We riveted half the hinge back on the trailer and the other half back to the door. We referred back to photos to determine the original spacer replacement. Dan put the new hinge pin in a cordless drill and slowly inserted the new pin from the bottom up. Our door now opens and closes perfectly!
This is one of those projects that takes time and patience. The worst part was the fear of DON’T BREAK THE HINGE! We are very happy to have that project behind us. On to the belly pan!
We found our trailer!!! We’ve been searching for a 60’s Overlander and finally found a 1967 that is perfect. When you start with a great shell, original baby moons, and those fantastic curved windows that only the ’66 and ’67 have, you can’t go wrong. There’s nothing like finding a vintage Airstream that speaks to you, and this trailer was softly whispering, “Take me home and make me fabulous…please!” It’s been two weeks and we’ve made progress already. I think being without a trailer tends to light a fire under you!
After a good scrubbing, we took all the exterior lights, vents, etc. off and stripped the clear coat with PPG Aerospace PR-5044 Peroxide-Activated Stripper from Vintage Trailer Supply. Apply it with a paint roller on a warm day, let it sit awhile, then pressure wash it off. Works great!
My grandmother had a saying, “I’ll go now and let you get on with your rat killing.” I always thought it was such an odd and funny thing to say, until now…I get it! Next step was to get on with our rat killing! We had a pack rat. A BIG pack rat that didn’t want to leave. We pulled the belly pan down on one side to give him an escape route but, with a belly pan full of acorns, he wasn’t going anywhere. It took a few tries but his luck ran out. No more rat. We won’t get a good look at his stash until we lift the shell and pull the floor up but, I’m sure it’s going to be epic!
The next step was to gut the nasty interior, pull the floor tile up, and remove the lower inner skins and insulation. We are now ready to support the shell and have a weekend lift off!
We are both so excited we can hardly stay focused on our real job! There is so much to think about. It’s a little like playing chess. You have to think ahead to your next 5 or 10 moves. We spent some time sitting in the trailer and getting a feel for the layout before we gutted it and have decided we love the layout and are keeping it. The only change will be a larger refrigerator. We will loose some counter top space, but it’s worth it.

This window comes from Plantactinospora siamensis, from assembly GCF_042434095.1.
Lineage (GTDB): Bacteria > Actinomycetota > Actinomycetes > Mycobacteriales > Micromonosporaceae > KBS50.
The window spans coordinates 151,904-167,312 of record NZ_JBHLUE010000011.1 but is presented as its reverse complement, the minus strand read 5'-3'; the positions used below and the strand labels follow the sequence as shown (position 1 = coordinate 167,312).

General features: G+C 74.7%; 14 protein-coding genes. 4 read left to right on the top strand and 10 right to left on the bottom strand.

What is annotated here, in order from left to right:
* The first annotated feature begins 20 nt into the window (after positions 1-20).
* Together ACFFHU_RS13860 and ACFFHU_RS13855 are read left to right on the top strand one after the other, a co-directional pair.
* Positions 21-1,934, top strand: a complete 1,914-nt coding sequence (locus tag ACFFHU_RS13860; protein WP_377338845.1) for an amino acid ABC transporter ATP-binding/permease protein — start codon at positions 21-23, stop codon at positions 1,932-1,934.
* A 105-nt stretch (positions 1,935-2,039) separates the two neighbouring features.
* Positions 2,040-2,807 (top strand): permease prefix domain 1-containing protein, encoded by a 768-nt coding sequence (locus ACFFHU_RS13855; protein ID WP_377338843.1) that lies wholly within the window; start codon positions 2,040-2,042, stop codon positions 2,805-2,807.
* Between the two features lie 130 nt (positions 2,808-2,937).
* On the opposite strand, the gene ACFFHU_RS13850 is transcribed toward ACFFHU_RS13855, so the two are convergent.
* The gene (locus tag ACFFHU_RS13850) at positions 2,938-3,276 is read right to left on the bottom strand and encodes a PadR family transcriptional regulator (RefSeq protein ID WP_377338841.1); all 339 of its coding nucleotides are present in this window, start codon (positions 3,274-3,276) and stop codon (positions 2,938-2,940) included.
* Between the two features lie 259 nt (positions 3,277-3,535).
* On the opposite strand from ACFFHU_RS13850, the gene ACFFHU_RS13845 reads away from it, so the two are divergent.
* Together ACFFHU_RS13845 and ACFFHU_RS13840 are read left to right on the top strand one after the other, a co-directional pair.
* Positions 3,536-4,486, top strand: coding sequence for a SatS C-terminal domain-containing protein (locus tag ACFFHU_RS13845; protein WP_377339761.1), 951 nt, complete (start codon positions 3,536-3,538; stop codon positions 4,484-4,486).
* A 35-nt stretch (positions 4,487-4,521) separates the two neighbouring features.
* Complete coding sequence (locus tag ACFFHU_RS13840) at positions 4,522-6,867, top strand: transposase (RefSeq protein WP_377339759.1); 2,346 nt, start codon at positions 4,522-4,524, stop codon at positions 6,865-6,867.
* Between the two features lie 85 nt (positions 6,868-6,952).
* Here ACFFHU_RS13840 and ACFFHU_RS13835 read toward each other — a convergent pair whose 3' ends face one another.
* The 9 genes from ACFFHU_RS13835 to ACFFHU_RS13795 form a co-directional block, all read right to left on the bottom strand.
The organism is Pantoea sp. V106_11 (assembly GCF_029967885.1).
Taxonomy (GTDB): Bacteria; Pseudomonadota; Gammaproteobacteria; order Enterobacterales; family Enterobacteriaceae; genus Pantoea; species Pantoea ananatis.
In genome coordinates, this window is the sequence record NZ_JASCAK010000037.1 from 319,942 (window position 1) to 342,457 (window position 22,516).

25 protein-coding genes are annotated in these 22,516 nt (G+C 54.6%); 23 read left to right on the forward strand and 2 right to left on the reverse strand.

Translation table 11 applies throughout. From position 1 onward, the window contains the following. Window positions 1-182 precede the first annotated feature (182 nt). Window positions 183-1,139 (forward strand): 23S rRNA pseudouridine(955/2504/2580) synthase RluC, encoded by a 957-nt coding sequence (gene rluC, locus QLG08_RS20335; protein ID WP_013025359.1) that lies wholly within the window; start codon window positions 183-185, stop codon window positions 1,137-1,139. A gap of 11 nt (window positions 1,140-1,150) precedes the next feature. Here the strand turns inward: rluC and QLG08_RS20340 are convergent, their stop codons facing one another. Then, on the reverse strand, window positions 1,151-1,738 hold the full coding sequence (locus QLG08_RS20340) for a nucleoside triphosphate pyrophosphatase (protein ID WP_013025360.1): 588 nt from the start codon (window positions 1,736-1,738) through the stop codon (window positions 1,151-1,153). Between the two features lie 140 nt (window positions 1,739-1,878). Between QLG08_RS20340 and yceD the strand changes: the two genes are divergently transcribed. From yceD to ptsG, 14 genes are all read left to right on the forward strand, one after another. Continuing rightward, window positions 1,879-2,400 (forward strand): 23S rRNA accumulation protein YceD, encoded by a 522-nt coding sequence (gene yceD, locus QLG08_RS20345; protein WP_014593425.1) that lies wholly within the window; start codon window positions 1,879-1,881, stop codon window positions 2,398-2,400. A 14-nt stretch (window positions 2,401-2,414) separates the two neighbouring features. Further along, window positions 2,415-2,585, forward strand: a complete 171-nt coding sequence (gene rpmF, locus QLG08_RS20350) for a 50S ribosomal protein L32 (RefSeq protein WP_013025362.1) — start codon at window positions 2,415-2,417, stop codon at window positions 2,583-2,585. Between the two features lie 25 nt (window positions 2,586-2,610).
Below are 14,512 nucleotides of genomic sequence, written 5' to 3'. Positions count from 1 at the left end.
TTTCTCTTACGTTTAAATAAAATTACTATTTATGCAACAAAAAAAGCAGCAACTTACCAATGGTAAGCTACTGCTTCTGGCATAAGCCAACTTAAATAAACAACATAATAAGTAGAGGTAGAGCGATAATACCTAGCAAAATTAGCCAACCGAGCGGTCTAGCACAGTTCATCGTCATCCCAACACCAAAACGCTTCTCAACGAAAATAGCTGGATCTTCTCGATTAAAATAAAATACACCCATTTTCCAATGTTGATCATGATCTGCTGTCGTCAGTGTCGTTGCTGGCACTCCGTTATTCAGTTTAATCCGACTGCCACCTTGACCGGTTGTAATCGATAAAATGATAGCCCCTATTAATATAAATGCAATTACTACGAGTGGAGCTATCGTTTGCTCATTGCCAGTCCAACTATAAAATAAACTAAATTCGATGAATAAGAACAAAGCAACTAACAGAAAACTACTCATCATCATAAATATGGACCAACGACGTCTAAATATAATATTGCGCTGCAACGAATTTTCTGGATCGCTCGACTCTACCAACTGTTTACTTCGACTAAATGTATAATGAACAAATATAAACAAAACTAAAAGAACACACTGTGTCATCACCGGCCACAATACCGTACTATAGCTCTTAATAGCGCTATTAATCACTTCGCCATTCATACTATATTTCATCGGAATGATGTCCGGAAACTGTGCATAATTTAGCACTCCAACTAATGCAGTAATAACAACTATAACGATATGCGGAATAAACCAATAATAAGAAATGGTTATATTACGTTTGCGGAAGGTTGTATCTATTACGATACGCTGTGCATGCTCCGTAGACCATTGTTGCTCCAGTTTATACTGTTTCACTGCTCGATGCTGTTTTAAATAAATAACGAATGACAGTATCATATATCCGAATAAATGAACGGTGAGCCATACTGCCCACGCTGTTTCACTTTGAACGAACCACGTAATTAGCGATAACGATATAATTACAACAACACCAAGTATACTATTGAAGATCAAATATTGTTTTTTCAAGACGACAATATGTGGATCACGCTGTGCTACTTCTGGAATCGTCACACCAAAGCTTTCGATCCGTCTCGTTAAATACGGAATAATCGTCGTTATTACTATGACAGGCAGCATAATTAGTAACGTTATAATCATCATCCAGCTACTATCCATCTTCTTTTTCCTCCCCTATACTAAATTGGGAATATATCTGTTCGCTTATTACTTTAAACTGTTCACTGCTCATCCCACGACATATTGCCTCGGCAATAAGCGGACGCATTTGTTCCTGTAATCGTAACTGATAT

We have set a rather lofty goal for a completion date. October 29, 2018. That’s our 30th Anniversary! If we make it, we will most likely be at the Annual Halloween Campout at the LBJ Grasslands with our friends in the HOTCU! Happy Trails and see you then!
Originally, our Safari had a bi-fold door that tucked around and against the wall in the bathroom. It was a great design, and we intended on replicating it when we had time, but in the meantime, we made a quickie curtain and hung it on a wire. Not a great look, but it worked! Just before the Christmas camp out we decided it was time for an upgrade. We abandoned the plan of rebuilding the original wood bi-fold door and decided to try something different. We purchased a white plastic accordion style door at Lowe’s for $27.00, cut the length to fit, and then covered it in Sunbrella fabric. The solid white looked great on the bathroom side but we felt it would look better on the outside of the bath covered in fabric. We are really happy with the results and think this is a great alternative to a curtain. Hope it works for someone else! Happy Trails!
When we purchased the Safari a few years ago, I googled “events of 1966” to see what was going on when our little trailer first hit the road. I quickly discovered that the National Parks Service celebrated it’s 50th Anniversary that year! I instantly became inspired to incorporate this into the decor. The first thing I purchased was a First Day of Issue postcard with the commemorative stamp attached and postmarked Yellowstone National Park, August 25, 1966.